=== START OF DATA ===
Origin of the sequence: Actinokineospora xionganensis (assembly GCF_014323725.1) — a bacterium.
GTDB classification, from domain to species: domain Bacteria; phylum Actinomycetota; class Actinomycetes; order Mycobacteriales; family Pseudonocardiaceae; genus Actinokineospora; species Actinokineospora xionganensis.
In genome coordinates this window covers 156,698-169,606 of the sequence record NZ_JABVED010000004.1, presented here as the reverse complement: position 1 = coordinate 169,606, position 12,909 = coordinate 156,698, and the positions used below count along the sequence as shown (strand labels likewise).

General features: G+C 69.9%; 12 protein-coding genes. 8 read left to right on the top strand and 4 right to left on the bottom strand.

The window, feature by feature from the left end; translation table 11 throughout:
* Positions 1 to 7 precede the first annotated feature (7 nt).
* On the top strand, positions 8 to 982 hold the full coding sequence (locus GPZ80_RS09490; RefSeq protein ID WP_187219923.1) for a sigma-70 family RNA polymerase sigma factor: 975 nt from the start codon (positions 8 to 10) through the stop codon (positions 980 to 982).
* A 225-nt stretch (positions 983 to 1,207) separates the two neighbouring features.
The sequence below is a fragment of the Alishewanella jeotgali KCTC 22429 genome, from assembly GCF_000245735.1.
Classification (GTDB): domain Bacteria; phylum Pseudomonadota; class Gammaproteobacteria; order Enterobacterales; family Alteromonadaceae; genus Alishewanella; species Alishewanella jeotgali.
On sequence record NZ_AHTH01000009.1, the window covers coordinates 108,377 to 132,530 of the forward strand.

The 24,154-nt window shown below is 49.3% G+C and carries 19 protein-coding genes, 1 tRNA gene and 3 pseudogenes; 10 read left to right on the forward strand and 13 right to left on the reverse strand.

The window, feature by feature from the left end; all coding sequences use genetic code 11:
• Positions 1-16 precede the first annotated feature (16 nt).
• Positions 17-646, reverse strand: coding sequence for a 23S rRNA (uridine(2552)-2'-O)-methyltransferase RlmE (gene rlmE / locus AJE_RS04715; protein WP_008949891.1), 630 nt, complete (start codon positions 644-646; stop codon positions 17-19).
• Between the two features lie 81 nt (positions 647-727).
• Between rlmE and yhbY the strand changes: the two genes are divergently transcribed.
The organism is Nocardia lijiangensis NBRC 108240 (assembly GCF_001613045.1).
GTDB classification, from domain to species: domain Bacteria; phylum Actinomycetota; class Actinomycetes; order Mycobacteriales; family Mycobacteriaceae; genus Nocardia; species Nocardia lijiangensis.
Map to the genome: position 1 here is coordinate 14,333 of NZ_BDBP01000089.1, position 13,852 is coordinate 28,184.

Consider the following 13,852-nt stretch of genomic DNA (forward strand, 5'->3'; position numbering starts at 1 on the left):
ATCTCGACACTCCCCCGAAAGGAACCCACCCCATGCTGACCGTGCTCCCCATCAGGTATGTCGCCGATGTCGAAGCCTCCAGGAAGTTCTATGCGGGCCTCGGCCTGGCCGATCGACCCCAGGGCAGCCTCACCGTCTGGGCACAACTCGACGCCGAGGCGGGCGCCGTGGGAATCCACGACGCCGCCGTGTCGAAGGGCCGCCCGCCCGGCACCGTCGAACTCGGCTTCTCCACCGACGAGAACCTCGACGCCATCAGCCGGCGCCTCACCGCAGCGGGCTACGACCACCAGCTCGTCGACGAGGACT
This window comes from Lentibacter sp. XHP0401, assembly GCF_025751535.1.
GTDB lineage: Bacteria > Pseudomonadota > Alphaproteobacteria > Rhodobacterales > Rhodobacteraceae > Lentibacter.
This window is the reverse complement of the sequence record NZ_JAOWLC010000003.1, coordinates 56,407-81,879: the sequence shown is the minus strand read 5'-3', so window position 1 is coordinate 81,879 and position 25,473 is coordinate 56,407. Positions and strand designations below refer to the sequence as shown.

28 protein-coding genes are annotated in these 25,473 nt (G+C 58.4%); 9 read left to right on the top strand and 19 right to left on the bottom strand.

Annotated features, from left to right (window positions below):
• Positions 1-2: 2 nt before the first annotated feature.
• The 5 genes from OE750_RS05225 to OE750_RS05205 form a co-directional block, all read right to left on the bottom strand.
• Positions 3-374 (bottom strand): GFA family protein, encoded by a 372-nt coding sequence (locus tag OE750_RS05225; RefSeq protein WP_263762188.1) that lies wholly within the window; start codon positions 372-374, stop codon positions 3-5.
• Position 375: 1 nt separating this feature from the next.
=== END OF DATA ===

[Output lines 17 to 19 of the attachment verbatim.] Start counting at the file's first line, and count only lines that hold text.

• Between rlmE and yhbY the strand changes: the two genes are divergently transcribed.
The organism is Nocardia lijiangensis NBRC 108240 (assembly GCF_001613045.1).
GTDB classification, from domain to species: domain Bacteria; phylum Actinomycetota; class Actinomycetes; order Mycobacteriales; family Mycobacteriaceae; genus Nocardia; species Nocardia lijiangensis.